In his essay ‘Making change last: How to get beyond change fatigue’, Author Eric Beauden provides some reasons for the failure of change initiatives taking real world examples. In focus groups and one-on-one discussions with directors and middle managers, he was surprised to know that traditional reasons like unclear communications, half-hearted executive support or insufficient resources had nothing to do with change fails in organisations. He observed that in each case, the executive team initiated the change and everyone in the organisation worked hard for the its implementation but after two or three months into each change, paralysis set in and eventually everyone returned to their old operating mindset. Reason for this according to Eric Beauden, is that most change plans fail to adequately anticipate internal resistance and other unforeseen factors that cause change failure over time. The more change leaders focus on starting a change, the less energy and thoughtfulness they reserve for overcoming any issues arisen in the mid-course period of the change effort. Another reason for change failure according to Eric is the resistance builds during the critical mid-course. This passive resistance build up occurs during the launch phase and remains mostly underground.
Author’s theory is that every change reaches a point where it runs out of energy. According to him, a change curve has three components: 1. launch phase: people are enthusiastic and supportive at this stage 2. Mid-course phase: at this stage, stall occurs frequently. 3. Completion phase
The author gives six signs of change fatigue as follows:
1. The objectives of the change effort constantly being questioned by outsiders 2. Coordinators of change effort leaving
3. Reluctant to comment on effort
4. Resources being diverted to other initiatives
5. Impatience among customers because of the duration of change effort 6. Leaders not taking any interest in the progress review of change effort
The author also suggests some strategies for managing change efforts such as:
1. Rethinking your change goals and expectations and adjusting them to new circumstances 2. One also needs to consider the speed at which the change is going to be implemented. Having clear milestones is also essential to track the progress of change; an understanding what works and what doesn’t for your organisation is also important. 3. Mix of people working on the change is also effective as different efforts may need different expertise 4. Adding the element of excitement to change effort through presentations, speech etc. will show your commitment to the project and will contribute to the success of change effort. 5. Effective leadership is a key to the success of change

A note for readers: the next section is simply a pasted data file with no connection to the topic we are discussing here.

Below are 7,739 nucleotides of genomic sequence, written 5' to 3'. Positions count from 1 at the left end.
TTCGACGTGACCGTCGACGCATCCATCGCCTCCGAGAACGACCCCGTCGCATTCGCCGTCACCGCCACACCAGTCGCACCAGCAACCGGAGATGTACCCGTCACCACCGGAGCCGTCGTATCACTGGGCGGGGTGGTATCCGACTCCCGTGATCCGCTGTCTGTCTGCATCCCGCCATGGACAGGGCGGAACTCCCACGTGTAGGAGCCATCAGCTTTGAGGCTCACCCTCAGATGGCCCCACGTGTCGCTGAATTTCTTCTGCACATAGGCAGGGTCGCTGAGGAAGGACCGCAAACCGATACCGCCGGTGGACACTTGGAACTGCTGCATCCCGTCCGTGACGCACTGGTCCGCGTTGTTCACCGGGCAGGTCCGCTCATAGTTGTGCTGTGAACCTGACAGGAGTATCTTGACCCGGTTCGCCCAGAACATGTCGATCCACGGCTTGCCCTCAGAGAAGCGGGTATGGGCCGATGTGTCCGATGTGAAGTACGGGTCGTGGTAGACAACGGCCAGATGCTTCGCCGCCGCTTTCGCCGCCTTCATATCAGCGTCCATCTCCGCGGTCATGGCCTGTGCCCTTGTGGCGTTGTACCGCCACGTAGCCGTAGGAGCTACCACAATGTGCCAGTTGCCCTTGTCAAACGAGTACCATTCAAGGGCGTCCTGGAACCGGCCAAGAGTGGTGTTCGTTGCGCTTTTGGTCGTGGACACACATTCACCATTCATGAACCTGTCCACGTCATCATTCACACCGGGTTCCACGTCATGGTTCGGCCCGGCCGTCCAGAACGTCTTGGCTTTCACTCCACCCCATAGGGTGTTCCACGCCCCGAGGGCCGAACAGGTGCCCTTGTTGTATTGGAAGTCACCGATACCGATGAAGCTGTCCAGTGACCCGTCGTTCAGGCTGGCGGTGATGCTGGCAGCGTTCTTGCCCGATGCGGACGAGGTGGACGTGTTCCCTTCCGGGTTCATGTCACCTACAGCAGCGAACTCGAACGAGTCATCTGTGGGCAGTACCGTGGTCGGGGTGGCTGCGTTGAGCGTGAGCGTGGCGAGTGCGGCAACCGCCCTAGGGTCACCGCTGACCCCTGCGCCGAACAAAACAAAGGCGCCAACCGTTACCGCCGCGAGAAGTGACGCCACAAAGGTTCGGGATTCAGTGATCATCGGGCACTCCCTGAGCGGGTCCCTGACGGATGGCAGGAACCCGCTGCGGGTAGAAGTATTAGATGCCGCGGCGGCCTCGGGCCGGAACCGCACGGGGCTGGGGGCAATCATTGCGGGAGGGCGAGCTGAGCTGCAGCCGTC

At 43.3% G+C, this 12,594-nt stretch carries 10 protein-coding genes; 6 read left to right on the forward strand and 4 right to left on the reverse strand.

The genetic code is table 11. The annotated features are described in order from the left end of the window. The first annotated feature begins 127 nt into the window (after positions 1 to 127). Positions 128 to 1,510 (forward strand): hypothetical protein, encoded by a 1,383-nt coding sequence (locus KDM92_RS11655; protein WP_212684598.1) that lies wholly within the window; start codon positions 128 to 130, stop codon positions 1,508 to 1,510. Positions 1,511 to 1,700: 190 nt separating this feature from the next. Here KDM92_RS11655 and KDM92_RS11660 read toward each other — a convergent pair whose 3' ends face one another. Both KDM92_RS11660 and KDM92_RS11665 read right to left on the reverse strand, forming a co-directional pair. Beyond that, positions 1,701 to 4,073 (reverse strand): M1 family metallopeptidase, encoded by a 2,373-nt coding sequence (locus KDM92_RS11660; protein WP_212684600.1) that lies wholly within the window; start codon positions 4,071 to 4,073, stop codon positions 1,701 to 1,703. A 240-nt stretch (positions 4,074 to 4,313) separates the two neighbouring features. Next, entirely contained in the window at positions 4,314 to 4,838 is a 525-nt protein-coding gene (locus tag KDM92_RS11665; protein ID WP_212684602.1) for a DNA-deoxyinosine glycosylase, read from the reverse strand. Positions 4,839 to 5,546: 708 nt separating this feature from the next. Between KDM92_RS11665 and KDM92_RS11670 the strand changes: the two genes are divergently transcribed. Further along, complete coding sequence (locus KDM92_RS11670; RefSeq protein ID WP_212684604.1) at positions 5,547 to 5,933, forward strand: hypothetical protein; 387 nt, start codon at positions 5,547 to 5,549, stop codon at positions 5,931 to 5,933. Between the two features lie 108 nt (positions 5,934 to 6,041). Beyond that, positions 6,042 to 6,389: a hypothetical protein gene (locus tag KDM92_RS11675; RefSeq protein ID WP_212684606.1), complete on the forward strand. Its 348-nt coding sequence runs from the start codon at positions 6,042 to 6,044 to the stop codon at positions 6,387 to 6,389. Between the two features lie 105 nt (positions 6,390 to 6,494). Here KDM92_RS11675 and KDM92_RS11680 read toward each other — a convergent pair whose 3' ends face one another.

In the essay ‘Why most changes fail’, Rick Maurer says that the leaders and managers in an organization know to plan and lead big projects well but something gets in the way of turning all that knowledge into action. He uses the term "the knowing-doing gap’’ coined by Jeffrey Pfeffer and Robert Sutton to describe the large gap between what leaders know and what they actually do on the job. Whereas in his essay “why improvement efforts fail and what to do about it” Cenek Robert mentions that achieving competitive advantage through enhancing organizational effectiveness appears to be as difficult as other methods used to get ahead of the competition. Documented reports of some improvement initiatives and techniques failing or not meeting original expectations are becoming more commonplace. He refers to a survey in the January/February 1994 issue of the Harvard Business Review by Nohria and Berkley showing that 75 percent of the managers polled were unhappy with the results of the initiatives underway in their organization. In a similar 1994 Rath & Strong survey, only 41 percent of 186 senior executives from many of the...